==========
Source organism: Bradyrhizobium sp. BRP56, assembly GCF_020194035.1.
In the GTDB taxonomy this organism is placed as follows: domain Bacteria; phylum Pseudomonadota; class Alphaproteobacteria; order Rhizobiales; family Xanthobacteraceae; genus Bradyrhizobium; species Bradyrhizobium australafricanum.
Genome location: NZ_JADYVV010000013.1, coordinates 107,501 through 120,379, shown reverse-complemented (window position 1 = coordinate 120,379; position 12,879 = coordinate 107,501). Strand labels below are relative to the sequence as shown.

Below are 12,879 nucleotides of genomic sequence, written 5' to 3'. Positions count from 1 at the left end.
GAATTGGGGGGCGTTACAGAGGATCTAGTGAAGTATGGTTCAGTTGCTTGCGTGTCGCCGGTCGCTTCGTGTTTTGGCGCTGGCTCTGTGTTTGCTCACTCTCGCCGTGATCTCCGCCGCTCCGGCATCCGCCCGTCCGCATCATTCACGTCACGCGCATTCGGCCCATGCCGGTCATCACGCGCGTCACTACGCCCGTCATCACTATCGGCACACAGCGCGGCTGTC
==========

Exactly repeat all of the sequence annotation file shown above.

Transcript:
Source organism: Bradyrhizobium sp. BRP56, assembly GCF_020194035.1.
In the GTDB taxonomy this organism is placed as follows: domain Bacteria; phylum Pseudomonadota; class Alphaproteobacteria; order Rhizobiales; family Xanthobacteraceae; genus Bradyrhizobium; species Bradyrhizobium australafricanum.
Genome location: NZ_JADYVV010000013.1, coordinates 107,501 through 120,379, shown reverse-complemented (window position 1 = coordinate 120,379; position 12,879 = coordinate 107,501). Strand labels below are relative to the sequence as shown.

Below are 12,879 nucleotides of genomic sequence, written 5' to 3'. Positions count from 1 at the left end.
GAATTGGGGGGCGTTACAGAGGATCTAGTGAAGTATGGTTCAGTTGCTTGCGTGTCGCCGGTCGCTTCGTGTTTTGGCGCTGGCTCTGTGTTTGCTCACTCTCGCCGTGATCTCCGCCGCTCCGGCATCCGCCCGTCCGCATCATTCACGTCACGCGCATTCGGCCCATGCCGGTCATCACGCGCGTCACTACGCCCGTCATCACTATCGGCACACAGCGCGGCTGTC